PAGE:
Person:Francis Key (2)

Francis Scott Key, Esq.
  1. Ann Phoebe Charlton Key - 1830
  2. Francis Scott Key, Esq.1780 - 1843
  1. Elizabeth Phoebe Key1803 - 1897
  2. Maria Lloyd Key1805 - 1897
  3. Anna Arnold Key1811 - 1884
  4. Philip Barton Key, Esq.1818 - 1859
  5. Mary Alicia Lloyd Nevins Key1823 - 1886
  6. Samuel P Key
Facts and Events
Name Francis Scott Key, Esq.
Gender Male
Birth[1] 1 Aug 1780 Frederick (now Carroll) County, Marylandat Terra Rubra Plantation
Marriage to Mary Tayloe Lloyd
Education? Annapolis, Anne Arundel, Maryland, United StatesSt. John's College
Occupation[1] Lawyer
Death[1][2] 11 Jan 1843 Baltimore, Maryland, United Statesdied suddently ; Cause: Pleurisy
Burial[1][2] Mount Olivet Cemetery, Frederick, Maryland, United States
Reference Number? Q320633?
  1. 1.0 1.1 1.2 1.3 Francis Scott Key, in Wikipedia: The Free Encyclopedia.

    the text in this section is copied from an article in Wikipedia

    Francis Scott Key (August 1, 1779January 11, 1843) was an American lawyer, author, and amateur poet from Frederick, Maryland who is best known for writing a poem which later became the lyrics for the United States' national anthem, "The Star-Spangled Banner".

    During the War of 1812, Key observed the British bombardment of Fort McHenry in Maryland in 1814. Key was inspired upon viewing the American flag still flying over the fort at dawn, and wrote the poem "Defence of Fort M'Henry", which was published a week later. The poem was adapted to the tune of the popular song "To Anacreon in Heaven." The song with Key's lyrics became known as "The Star-Spangled Banner," and slowly gained in popularity as an unofficial anthem over the years, finally achieving official status a century later under President Woodrow Wilson as the United States national anthem.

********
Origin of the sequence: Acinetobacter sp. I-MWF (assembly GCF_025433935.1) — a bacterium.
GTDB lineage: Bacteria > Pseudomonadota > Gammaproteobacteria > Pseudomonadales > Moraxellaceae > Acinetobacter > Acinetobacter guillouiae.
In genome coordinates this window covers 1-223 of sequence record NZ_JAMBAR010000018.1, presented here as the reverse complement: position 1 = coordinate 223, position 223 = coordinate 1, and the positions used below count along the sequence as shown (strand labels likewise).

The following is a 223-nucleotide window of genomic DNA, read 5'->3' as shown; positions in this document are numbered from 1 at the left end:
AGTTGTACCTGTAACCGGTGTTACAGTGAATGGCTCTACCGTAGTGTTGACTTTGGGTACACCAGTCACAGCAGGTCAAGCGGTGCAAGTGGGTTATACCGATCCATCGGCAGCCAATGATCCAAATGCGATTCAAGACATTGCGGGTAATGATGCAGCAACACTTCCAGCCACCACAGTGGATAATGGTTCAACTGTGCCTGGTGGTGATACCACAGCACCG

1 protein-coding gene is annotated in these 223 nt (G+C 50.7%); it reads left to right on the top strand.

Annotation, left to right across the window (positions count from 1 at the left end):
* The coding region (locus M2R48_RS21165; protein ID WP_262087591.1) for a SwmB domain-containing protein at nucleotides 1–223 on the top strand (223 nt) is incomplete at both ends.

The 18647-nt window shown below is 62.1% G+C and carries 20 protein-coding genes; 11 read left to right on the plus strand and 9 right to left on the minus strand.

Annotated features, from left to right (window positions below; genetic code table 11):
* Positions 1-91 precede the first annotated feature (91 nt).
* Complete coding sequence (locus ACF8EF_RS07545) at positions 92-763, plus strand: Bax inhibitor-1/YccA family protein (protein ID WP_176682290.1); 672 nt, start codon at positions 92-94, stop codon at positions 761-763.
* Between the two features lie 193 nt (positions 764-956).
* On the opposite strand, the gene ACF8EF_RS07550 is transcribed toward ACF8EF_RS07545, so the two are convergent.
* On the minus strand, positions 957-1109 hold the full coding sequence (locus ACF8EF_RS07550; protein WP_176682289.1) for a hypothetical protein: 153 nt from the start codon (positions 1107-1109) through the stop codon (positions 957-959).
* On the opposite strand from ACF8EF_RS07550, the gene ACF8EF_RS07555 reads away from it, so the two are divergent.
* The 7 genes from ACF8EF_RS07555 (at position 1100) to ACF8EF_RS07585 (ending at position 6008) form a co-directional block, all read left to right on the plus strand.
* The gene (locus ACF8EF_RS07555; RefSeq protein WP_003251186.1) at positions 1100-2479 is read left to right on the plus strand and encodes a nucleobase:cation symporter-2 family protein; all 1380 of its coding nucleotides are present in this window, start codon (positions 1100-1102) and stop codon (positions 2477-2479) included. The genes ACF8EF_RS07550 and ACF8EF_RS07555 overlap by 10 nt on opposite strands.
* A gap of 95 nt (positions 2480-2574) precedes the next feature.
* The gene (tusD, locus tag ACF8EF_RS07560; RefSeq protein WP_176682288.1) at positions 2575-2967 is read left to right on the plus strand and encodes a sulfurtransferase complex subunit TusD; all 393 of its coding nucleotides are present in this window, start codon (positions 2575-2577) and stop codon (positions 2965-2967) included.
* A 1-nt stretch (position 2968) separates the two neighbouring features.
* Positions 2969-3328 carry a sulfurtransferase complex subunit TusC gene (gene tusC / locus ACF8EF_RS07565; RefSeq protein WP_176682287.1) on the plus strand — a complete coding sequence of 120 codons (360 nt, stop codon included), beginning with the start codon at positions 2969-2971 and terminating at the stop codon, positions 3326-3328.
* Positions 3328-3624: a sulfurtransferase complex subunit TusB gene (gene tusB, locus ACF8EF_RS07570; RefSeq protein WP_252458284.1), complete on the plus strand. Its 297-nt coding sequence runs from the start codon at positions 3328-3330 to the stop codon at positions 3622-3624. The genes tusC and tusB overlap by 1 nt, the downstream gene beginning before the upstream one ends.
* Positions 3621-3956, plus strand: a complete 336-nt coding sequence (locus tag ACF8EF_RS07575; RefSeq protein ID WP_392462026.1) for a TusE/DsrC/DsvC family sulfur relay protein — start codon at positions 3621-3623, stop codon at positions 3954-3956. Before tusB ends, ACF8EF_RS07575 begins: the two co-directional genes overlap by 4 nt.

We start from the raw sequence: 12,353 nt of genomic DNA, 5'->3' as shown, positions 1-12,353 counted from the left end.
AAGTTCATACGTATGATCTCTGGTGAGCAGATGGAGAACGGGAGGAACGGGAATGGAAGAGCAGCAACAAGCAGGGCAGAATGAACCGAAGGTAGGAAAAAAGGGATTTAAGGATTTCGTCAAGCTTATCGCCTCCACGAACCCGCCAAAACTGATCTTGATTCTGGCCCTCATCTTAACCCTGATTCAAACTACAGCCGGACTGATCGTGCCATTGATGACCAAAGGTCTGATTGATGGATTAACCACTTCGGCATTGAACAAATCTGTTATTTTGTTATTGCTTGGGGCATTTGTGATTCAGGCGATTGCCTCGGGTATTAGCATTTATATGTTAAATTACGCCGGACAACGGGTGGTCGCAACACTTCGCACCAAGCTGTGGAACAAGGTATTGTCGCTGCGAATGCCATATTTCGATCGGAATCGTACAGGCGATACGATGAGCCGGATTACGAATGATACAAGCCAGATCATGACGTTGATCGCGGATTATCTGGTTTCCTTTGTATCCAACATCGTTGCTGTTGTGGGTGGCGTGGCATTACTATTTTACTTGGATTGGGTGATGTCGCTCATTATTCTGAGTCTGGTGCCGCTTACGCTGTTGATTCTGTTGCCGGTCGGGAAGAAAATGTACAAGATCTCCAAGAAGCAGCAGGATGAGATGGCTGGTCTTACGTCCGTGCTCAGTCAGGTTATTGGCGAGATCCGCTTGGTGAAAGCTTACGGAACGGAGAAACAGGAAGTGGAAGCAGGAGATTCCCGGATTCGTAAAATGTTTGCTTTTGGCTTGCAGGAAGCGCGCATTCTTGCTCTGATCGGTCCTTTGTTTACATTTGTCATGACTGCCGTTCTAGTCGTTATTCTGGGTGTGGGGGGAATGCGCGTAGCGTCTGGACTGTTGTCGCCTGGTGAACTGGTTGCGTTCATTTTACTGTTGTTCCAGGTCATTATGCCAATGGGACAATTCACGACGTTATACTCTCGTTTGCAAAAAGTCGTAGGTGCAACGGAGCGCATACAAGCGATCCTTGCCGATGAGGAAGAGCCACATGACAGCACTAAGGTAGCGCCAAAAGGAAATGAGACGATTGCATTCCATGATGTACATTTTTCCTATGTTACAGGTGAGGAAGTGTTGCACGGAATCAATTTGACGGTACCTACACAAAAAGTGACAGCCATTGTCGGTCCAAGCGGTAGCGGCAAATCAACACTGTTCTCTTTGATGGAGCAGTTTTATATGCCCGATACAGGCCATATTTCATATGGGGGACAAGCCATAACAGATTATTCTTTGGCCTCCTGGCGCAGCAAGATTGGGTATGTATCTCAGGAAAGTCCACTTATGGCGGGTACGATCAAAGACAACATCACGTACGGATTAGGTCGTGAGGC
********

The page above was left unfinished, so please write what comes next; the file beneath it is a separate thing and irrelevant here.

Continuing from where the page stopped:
Key was a lawyer in Maryland and Washington D.C. for four decades, and worked on important cases like the Burr conspiracy trial, and argued numerous times before the U.S. Supreme Court. Nominated for U.S. attorney by President Andrew Jackson, he served from 1833 to 1841.

    Key owned slaves from 1800, during which time abolitionists ridiculed his words, that America was more like the "Land of the Free and Home of the Oppressed". He freed his slaves in the 1830s, paying one ex-slave as his farm foreman. Key publicly criticized slavery and gave free legal representation to some slaves seeking freedom, but also represented owners of runaway slaves as well. Representing both slaves and slave owners is emblematic of his complex relationship with slavery. As District Attorney, Key suppressed abolitionists and didn't support an immediate end to slavery. Referring to blacks as "a distinct and inferior race of people”, he was a leader of the American Colonization Society which sent freed slaves back to Africa.

    Key was a devout Episcopalian. He was also an author of poetry, and often wrote on religious themes. It has been speculated that the U.S. motto "In God We Trust" was adapted from a line in the fourth stanza of the "Star-Spangled Banner".

    This page uses content from the English Wikipedia. The original content was at Francis Scott Key. The list of authors can be seen in the page history. As with WeRelate, the content of Wikipedia is available under the Creative Commons Attribution/Share-Alike License.
  2. 2.0 2.1 Family Recorded, in Warfield, Joshua Dorsey. The founders of Anne Arundel and Howard Counties, Maryland: a genealogical and biographical review from wills, deeds and church records. (Baltimore, Md.: Kohn & Pollock, 1905)